Defensive issues? Not vs. Browns

Asante Samuel and Juan Castillo speak while they walk off the field after Thursday's game. (David Maialetti/Staff Photographer)
Asante Samuel and Juan Castillo speak while they walk off the field after Thursday's game. (David Maialetti/Staff Photographer)
Posted: August 26, 2011

There is more than two weeks until the start of the NFL season, and the Eagles roster could still be trimmed and tweaked with gusto, particularly on the defensive side of the ball.

If they choose to play what they have, however, the first half of Thursday's exhibition against the Browns is a fair representation of what you might see. By halftime, as a torrent of rain pounded the field, it was clear that the second half would be only extended garbage time for the backups. What happened in the first half, however, gave the best glimpse at the vision coordinator Juan Castillo has for the defense.

It was a good performance and just in time. After stinking up the field last week against Pittsburgh, the defense needed a confidence builder. The Browns, unlike those spoilsport Steelers, appear to be just the team to provide that confidence, and any significance taken from the performance has to be tempered by the realization that Cleveland might be a horrendously bad team.

Nevertheless, Cleveland was the opponent, and the Eagles first-team defense pitched a shutout against the Browns first-team offense. It will be an easier news conference coming up for Castillo, who endured an interrogation along the lines of: "If you know what you're doing, [which is still open to debate], how are you going to do it with these guys?"

The Steelers made the Eagles look as they do when things are going badly - small, pliant, and unable to stop the run. The focus of criticism, as it usually does, fell on the linebackers. What good does it do to have the three best cornerbacks in the league if the guts of the team is marshmallow? Against the Steelers, that is how it looked, like a car with a lot of chrome but no engine.

Pittsburgh rang up a 21-0 lead in the first half, gaining 262 net yards, including 93 on the ground. The Steelers scored touchdowns on their first two drives, and it didn't get much better after that.

Well, it's amazing what another week of practice and the arrival of the Cleveland Browns can accomplish. On Thursday night, Castillo's guys looked a lot better. Instead of being small, they were fast. Instead of being soft, they were flexible. Instead of getting pushed around, they pushed back.

All of this could still be altered. The front office might cave in and acquire a veteran linebacker. The triple threat at cornerback might turn out to be a ruse all along, and one of the three will be dealt before the opener. Injuries could scramble the order of things.

So, take your significance where you find it, but there were some very good things that happened against the Browns. Some not so good, too - like the fact that safety Nate Allen still isn't strong enough to run with the starters - but mostly good.

If Thursday is a template, you can expect the Eagles to play specialty coverage an overwhelming percentage of the time. Castillo employed his three starting linebackers for most of the first few series to get them acquainted, but then it was specialty coverage 75-80 percent of the time.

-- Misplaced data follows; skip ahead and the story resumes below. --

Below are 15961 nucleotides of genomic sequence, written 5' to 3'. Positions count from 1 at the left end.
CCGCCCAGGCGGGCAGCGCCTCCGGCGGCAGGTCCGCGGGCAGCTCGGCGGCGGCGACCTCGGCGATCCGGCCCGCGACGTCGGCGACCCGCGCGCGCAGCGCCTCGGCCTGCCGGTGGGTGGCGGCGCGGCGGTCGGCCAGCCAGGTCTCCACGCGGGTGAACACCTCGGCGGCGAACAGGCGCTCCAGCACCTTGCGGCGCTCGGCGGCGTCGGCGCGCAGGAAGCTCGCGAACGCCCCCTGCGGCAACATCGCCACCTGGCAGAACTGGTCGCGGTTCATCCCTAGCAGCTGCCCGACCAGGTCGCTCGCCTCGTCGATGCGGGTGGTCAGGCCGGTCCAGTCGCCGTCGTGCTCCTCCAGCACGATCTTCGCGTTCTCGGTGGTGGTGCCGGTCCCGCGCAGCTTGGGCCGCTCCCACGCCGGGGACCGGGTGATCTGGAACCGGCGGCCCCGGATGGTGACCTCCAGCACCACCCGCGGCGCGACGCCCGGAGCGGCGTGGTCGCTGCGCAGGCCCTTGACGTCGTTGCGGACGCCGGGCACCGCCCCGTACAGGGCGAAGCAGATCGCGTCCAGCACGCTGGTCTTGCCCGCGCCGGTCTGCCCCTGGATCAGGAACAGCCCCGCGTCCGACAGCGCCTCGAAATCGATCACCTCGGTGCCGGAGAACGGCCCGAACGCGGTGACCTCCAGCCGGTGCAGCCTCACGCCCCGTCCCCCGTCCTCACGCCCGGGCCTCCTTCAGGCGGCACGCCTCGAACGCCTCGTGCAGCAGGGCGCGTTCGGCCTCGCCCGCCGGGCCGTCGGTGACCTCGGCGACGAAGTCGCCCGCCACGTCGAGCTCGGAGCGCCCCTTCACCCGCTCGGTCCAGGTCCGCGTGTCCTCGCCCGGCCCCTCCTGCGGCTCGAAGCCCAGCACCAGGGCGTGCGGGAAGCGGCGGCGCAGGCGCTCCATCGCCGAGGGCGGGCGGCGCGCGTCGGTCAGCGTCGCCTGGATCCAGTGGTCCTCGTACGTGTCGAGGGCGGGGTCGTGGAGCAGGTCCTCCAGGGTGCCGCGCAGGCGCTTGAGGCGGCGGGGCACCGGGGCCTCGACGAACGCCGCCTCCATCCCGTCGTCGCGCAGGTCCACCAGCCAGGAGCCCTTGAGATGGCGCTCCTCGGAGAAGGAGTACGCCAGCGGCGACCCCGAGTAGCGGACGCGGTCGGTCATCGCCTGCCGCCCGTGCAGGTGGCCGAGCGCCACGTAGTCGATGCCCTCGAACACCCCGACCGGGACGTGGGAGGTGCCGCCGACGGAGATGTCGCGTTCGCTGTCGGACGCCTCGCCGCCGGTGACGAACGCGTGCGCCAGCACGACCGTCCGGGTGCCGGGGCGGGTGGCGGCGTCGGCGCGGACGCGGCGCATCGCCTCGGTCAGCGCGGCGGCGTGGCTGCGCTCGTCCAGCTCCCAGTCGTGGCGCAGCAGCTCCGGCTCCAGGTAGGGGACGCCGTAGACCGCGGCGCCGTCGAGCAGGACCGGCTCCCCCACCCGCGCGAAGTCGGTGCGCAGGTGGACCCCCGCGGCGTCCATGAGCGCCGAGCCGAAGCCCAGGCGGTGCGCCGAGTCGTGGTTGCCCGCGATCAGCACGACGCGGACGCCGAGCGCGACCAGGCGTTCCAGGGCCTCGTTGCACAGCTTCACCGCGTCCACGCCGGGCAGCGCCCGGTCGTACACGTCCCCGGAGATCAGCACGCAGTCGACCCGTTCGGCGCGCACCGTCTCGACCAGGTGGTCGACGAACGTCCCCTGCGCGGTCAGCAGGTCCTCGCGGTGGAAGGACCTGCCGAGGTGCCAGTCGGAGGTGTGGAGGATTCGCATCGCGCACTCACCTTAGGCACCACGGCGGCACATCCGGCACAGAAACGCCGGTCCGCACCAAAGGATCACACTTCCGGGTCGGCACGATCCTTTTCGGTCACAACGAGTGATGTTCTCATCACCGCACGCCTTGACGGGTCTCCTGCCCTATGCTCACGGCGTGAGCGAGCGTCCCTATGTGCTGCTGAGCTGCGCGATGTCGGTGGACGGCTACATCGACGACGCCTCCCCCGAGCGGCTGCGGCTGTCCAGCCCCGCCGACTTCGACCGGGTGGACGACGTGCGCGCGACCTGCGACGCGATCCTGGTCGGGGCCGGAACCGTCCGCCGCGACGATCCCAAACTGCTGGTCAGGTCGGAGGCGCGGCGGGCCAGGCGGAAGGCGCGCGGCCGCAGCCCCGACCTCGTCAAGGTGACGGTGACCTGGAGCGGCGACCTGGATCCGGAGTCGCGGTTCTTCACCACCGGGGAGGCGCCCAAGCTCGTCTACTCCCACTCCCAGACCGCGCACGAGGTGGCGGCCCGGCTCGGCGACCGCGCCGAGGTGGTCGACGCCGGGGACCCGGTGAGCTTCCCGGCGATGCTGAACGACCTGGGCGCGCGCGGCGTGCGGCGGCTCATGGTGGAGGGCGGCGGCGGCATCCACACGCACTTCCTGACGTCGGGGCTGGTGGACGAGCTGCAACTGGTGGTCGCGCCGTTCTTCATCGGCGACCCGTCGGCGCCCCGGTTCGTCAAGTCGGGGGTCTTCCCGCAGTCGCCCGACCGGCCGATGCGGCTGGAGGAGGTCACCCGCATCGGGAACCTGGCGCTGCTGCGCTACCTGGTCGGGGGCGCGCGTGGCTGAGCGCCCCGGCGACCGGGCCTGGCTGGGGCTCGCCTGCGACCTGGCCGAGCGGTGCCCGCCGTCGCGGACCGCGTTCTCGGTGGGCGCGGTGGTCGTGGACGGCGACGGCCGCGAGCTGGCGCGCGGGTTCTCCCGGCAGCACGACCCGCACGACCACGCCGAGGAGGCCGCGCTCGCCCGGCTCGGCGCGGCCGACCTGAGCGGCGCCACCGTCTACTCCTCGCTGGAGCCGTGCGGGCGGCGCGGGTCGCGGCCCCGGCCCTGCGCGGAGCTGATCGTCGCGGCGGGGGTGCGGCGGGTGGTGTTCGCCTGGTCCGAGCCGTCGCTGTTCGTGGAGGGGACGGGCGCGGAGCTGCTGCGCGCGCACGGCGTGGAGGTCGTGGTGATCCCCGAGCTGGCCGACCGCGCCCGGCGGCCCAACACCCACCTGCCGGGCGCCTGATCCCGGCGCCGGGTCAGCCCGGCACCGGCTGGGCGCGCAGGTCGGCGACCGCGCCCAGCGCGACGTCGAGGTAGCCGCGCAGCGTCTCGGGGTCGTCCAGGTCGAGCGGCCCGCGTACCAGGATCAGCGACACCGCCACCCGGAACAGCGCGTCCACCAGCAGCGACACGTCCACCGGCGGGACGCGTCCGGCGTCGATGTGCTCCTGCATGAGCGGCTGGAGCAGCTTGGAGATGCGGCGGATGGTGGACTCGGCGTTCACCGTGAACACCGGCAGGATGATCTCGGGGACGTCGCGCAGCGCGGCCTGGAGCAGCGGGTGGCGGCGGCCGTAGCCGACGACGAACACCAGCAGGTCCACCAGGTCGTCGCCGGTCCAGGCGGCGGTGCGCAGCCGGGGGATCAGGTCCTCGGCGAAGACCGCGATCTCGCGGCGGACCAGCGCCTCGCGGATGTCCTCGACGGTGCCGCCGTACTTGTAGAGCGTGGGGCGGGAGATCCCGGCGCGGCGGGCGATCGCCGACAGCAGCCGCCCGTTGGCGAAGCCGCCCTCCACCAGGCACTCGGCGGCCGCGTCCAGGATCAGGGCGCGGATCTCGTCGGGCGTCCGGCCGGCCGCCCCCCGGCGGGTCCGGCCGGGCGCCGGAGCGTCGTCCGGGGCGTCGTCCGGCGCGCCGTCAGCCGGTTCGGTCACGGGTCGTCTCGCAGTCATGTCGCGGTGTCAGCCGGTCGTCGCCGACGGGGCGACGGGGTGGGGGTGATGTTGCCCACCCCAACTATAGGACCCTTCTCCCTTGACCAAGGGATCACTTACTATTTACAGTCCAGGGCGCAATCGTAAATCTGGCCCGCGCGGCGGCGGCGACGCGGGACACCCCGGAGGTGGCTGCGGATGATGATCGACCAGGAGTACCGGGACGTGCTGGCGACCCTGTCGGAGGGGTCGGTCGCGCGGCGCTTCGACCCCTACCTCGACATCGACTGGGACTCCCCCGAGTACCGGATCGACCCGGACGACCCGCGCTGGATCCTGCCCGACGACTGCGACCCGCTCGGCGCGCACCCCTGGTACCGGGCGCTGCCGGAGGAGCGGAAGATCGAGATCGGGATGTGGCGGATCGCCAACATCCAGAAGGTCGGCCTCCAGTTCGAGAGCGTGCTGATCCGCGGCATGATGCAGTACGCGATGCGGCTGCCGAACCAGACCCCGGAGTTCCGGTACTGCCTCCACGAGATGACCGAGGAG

Starting middle linebacker Casey Matthews has been something of a question mark entering the season because he is: (A) a rookie, (B) a fourth-round pick, and (C) he's playing a position he didn't play in college. All of that is fair enough, but he might not be on the field enough for it to matter.

In almost every situation except true short yardage, the Eagles went to at least nickel coverage, usually using Jamar Chaney and rookie Brian Rolle as the nickel linebackers while Dominique Rodgers-Cromartie joined the cornerbacks. In dime coverages, which they used far more often than usual, Chaney was the lone linebacker, and cornerback Brandon Hughes became the sixth defensive back.

For the most part, the coverages frustrated Cleveland quarterback Colt McCoy, and the Browns compiled just six first downs in the opening half (compared to 16 for Pittsburgh last week). Decent pressure from the defensive line helped, of course, but McCoy often had no options, even with time to throw.

Chaney had an excellent, aggressive game, as did safety Kurt Coleman. Chaney was able to make tackles as well as stay with his coverage assignments. His best play of the night might have been defending a pass thrown to 6-foot-3 tight end Benjamin Watson. Chaney climbed over Watson to knock down the ball but avoided a penalty by using his outside hand to reach past Watson's shoulder pads and get the pass. It was a textbook play.

The corners were as good as advertised, as least this time. Rodgers-Cromartie played in the slot on some occasions when he was on the field, and on others it was Nnamdi Asomugha who roamed the open areas like a free safety. Keeping up with who was where was confusing, and, of course, that's the idea.

Asante Samuel had an interception to short-circuit the one decent drive by the Browns, and it was pressure from the line and no better option that made it possible.

"I just hid a little bit, saw the ball in the air, and I do what I do . . . go get the ball," Samuel said. "We're looking pretty good. We still have a lot of work to do, [but] it was a good showing out here. We held the team in the first half to zero points. That's a pretty good showing."

Yes, and very different from the week before. What matters is what happens in another two weeks, naturally, but the defense needed this one.

Contact columnist Bob Ford at Read his blog, "Post Patterns," at


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